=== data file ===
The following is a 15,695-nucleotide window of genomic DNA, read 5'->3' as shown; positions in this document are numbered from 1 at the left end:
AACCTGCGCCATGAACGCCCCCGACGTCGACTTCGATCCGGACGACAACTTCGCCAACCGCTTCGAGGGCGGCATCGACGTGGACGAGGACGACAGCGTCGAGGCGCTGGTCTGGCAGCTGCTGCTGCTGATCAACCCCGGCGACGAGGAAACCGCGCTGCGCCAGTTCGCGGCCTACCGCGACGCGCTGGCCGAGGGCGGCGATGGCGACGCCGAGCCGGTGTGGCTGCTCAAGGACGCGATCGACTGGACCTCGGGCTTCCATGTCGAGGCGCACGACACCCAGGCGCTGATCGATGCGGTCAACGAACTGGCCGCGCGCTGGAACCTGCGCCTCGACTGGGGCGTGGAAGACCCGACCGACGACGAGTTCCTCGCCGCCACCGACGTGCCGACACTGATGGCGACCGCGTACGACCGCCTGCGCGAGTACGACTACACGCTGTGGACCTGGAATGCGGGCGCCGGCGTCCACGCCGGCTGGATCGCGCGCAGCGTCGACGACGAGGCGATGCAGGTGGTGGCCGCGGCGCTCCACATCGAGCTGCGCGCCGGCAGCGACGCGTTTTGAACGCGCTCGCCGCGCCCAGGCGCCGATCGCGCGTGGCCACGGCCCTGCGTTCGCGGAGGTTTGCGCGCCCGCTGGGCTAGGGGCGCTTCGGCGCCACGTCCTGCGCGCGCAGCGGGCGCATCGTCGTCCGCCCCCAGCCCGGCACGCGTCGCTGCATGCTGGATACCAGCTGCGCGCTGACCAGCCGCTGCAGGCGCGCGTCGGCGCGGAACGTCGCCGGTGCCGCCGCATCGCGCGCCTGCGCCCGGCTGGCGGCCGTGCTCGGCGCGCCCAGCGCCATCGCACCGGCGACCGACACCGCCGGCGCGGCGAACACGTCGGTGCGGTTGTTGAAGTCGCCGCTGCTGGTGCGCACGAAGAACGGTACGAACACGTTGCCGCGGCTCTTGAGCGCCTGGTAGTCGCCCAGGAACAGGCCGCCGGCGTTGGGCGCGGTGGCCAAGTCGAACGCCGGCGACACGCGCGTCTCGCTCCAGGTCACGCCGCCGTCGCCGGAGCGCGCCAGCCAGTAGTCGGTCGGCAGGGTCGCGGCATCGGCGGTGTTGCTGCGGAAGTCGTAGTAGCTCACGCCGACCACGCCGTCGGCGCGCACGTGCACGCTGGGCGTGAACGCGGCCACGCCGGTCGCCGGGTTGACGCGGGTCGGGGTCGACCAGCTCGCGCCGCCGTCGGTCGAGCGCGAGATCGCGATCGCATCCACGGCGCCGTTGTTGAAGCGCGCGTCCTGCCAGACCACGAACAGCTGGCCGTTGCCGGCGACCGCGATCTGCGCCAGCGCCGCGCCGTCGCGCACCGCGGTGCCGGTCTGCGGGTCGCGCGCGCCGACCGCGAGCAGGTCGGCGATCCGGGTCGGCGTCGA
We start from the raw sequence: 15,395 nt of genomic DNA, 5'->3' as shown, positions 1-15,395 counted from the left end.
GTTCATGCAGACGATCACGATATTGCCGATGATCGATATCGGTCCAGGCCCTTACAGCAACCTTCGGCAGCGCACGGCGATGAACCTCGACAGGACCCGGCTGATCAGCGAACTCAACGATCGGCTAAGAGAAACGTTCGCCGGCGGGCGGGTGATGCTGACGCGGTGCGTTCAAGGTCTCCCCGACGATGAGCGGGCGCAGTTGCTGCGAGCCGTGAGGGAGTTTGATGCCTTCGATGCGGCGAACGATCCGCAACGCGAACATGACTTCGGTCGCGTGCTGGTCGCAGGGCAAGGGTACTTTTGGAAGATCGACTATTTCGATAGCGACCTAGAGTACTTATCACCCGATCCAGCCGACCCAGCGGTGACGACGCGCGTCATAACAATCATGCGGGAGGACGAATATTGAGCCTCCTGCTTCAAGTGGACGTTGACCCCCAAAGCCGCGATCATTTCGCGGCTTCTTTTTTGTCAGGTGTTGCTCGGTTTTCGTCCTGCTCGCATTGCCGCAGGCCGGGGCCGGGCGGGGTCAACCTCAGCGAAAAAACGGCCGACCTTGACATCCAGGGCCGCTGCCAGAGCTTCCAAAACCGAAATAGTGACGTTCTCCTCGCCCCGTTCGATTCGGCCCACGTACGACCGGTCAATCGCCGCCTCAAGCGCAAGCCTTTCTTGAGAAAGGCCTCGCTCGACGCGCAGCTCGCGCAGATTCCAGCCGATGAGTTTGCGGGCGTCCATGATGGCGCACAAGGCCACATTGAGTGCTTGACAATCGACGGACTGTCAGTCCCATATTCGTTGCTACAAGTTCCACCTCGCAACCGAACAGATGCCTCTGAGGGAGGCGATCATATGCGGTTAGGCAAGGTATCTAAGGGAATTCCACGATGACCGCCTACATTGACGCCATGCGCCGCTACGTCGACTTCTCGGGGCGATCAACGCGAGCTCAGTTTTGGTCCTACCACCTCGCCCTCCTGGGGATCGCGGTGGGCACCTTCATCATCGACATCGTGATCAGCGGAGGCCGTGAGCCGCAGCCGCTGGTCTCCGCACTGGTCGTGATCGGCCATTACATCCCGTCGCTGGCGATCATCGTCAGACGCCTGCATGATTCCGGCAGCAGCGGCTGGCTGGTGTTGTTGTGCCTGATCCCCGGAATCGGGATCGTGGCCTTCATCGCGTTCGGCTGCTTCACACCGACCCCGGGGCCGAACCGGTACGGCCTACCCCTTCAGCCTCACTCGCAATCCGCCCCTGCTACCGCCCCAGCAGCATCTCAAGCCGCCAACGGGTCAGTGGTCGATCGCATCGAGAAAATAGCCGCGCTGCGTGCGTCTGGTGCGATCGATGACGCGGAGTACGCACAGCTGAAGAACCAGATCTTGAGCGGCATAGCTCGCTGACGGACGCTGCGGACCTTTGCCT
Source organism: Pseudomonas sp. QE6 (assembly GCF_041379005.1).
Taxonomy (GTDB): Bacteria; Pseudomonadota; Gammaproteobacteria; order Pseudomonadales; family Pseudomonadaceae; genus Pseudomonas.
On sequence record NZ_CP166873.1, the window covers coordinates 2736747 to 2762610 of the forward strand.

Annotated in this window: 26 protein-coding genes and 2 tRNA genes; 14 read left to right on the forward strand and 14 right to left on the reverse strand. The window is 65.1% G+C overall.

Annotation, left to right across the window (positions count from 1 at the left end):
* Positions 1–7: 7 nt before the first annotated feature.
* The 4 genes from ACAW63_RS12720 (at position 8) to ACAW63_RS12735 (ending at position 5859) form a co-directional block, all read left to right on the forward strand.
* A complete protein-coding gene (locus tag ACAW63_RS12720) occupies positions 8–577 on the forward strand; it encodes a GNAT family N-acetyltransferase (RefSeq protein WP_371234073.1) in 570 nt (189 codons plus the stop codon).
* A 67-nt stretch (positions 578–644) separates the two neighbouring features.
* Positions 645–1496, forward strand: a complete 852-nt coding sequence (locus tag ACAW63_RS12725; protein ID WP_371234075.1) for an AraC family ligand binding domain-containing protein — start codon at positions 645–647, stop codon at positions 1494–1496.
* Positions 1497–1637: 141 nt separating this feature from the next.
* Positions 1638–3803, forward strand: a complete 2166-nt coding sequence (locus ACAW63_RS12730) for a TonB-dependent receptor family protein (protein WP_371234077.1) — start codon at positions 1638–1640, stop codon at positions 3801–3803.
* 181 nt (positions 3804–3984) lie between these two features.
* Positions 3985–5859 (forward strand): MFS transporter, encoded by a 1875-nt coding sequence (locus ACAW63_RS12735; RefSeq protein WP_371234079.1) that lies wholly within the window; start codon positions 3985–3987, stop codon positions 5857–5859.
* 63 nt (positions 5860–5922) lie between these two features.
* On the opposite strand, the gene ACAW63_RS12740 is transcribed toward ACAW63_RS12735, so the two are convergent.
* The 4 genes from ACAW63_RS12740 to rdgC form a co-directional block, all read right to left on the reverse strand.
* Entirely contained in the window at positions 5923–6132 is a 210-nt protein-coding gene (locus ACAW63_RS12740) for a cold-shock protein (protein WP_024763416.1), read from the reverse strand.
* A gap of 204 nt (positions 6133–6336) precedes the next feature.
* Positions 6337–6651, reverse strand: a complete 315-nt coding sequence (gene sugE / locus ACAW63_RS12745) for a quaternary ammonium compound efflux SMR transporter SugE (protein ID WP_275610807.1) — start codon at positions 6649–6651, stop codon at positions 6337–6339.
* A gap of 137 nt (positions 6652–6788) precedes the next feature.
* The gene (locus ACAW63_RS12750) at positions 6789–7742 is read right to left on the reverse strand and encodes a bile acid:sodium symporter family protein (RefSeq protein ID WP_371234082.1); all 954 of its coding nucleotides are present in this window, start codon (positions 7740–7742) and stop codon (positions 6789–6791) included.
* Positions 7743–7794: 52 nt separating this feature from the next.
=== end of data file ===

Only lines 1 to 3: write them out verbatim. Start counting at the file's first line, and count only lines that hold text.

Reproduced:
The following is a 15,695-nucleotide window of genomic DNA, read 5'->3' as shown; positions in this document are numbered from 1 at the left end:
AACCTGCGCCATGAACGCCCCCGACGTCGACTTCGATCCGGACGACAACTTCGCCAACCGCTTCGAGGGCGGCATCGACGTGGACGAGGACGACAGCGTCGAGGCGCTGGTCTGGCAGCTGCTGCTGCTGATCAACCCCGGCGACGAGGAAACCGCGCTGCGCCAGTTCGCGGCCTACCGCGACGCGCTGGCCGAGGGCGGCGATGGCGACGCCGAGCCGGTGTGGCTGCTCAAGGACGCGATCGACTGGACCTCGGGCTTCCATGTCGAGGCGCACGACACCCAGGCGCTGATCGATGCGGTCAACGAACTGGCCGCGCGCTGGAACCTGCGCCTCGACTGGGGCGTGGAAGACCCGACCGACGACGAGTTCCTCGCCGCCACCGACGTGCCGACACTGATGGCGACCGCGTACGACCGCCTGCGCGAGTACGACTACACGCTGTGGACCTGGAATGCGGGCGCCGGCGTCCACGCCGGCTGGATCGCGCGCAGCGTCGACGACGAGGCGATGCAGGTGGTGGCCGCGGCGCTCCACATCGAGCTGCGCGCCGGCAGCGACGCGTTTTGAACGCGCTCGCCGCGCCCAGGCGCCGATCGCGCGTGGCCACGGCCCTGCGTTCGCGGAGGTTTGCGCGCCCGCTGGGCTAGGGGCGCTTCGGCGCCACGTCCTGCGCGCGCAGCGGGCGCATCGTCGTCCGCCCCCAGCCCGGCACGCGTCGCTGCATGCTGGATACCAGCTGCGCGCTGACCAGCCGCTGCAGGCGCGCGTCGGCGCGGAACGTCGCCGGTGCCGCCGCATCGCGCGCCTGCGCCCGGCTGGCGGCCGTGCTCGGCGCGCCCAGCGCCATCGCACCGGCGACCGACACCGCCGGCGCGGCGAACACGTCGGTGCGGTTGTTGAAGTCGCCGCTGCTGGTGCGCACGAAGAACGGTACGAACACGTTGCCGCGGCTCTTGAGCGCCTGGTAGTCGCCCAGGAACAGGCCGCCGGCGTTGGGCGCGGTGGCCAAGTCGAACGCCGGCGACACGCGCGTCTCGCTCCAGGTCACGCCGCCGTCGCCGGAGCGCGCCAGCCAGTAGTCGGTCGGCAGGGTCGCGGCATCGGCGGTGTTGCTGCGGAAGTCGTAGTAGCTCACGCCGACCACGCCGTCGGCGCGCACGTGCACGCTGGGCGTGAACGCGGCCACGCCGGTCGCCGGGTTGACGCGGGTCGGGGTCGACCAGCTCGCGCCGCCGTCGGTCGAGCGCGAGATCGCGATCGCATCCACGGCGCCGTTGTTGAAGCGCGCGTCCTGCCAGACCACGAACAGCTGGCCGTTGCCGGCGACCGCGATCTGCGCCAGCGCCGCGCCGTCGCGCACCGCGGTGCCGGTCTGCGGGTCGCGCGCGCCGACCGCGAGCAGGTCGGCGATCCGGGTCGGCGTCGA
We start from the raw sequence: 15,395 nt of genomic DNA, 5'->3' as shown, positions 1-15,395 counted from the left end.